Tuesday, August 16, 2011
The purpose of correcting an “overbite” is not cosmetic. It is important to have a proper bite where the teeth work as they are intended to prevent future problems and breakdown of the teeth and jaw muscles. That said, positive changes to the jaw line and facial profile will also be noticed.
The job of an orthodontist is not to solely move teeth. Our specialty is called “Orthodontics and Dentofacial Orthopedics” and this means that we also must consider the structure of the whole face when deciding how to move teeth.
In the past, all “overbites” were treated with either a headgear or the removal of two permanent upper teeth to allow moving the front teeth towards the back (towards meeting the lower teeth). You may be wondering: “are headgears still around??” The answer is, you bet they are. And you want to know why? Because they are efficient if properly worn.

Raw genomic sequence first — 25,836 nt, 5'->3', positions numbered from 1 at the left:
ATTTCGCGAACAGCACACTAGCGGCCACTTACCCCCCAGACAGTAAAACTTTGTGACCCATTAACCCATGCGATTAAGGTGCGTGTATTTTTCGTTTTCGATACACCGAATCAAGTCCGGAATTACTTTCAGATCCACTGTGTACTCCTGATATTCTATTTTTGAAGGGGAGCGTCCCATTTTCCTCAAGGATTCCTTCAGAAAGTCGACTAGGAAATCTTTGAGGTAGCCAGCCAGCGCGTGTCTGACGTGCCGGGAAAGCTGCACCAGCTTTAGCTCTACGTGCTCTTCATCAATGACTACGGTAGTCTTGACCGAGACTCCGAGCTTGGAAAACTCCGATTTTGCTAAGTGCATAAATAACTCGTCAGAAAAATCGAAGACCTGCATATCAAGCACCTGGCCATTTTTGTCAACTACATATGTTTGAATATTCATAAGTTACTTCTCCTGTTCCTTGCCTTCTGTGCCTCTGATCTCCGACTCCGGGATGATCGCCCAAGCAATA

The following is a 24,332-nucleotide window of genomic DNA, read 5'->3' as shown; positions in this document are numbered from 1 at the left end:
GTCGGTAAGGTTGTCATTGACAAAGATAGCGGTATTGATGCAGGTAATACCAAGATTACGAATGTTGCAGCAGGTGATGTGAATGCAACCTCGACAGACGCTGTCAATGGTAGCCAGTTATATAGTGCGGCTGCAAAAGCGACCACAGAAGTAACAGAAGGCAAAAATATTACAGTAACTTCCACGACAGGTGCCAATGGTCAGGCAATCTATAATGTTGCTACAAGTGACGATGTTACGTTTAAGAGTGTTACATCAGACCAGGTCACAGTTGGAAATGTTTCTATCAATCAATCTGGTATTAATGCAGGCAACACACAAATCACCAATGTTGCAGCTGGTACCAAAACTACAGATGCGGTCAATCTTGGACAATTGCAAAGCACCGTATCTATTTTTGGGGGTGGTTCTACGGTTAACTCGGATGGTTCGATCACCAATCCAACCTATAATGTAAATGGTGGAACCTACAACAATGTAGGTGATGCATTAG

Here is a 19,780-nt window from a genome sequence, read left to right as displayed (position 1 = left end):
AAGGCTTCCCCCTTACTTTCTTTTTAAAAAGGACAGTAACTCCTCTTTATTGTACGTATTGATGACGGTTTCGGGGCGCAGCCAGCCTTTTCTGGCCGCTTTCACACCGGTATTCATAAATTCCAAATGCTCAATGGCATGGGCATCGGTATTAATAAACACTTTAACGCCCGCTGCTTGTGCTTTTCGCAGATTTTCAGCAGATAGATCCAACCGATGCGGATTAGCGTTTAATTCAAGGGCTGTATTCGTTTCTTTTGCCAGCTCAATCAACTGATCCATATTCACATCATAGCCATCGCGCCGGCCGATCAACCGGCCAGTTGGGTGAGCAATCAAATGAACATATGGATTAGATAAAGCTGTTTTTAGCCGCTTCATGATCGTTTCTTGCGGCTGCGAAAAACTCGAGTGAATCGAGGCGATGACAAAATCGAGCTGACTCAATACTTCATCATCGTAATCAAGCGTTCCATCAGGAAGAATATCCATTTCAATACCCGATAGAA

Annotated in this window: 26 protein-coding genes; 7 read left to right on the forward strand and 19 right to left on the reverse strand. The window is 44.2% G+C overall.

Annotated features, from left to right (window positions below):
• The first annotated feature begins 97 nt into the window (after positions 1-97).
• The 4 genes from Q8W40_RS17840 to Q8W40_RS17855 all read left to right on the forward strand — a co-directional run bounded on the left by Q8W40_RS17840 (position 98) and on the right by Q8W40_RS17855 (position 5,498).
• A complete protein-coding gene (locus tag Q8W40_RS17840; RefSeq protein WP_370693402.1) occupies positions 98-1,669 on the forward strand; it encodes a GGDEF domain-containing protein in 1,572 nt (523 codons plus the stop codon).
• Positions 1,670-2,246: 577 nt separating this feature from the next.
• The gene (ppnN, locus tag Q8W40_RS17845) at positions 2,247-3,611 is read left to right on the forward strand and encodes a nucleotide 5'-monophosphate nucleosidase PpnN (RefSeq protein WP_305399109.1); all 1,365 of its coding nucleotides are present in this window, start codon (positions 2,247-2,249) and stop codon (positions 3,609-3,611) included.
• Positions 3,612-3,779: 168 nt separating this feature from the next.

The headgear is an appliance that prevents the upper jaw from continuing to outgrow the lower jaw. The appliance is attached to the upper first permanent molars (back teeth), via bands and tubes. A backwards force is the applied through a neck or head strap to limit the forward growth of the upper jaw. This type of treatment works well for patients that have a prominent upper jaw and/or upper front teeth that need to be moved back.
Headgears can also be used to make more space for teeth to come in. In this instance the headgear is attached to the molars and a light force is applied to help to draw these molars backwards in the mouth, opening up space for the front teeth to be moved back using braces and bands. Multiple appliances and accessories are typically used along with the headgear, especially braces and elastics.
But what about those patients whose “overbite” is due to a small lower jaw? Does it make sense to adapt a good upper jaw to a faulty lower one? Stay tuned for the answer in my next entry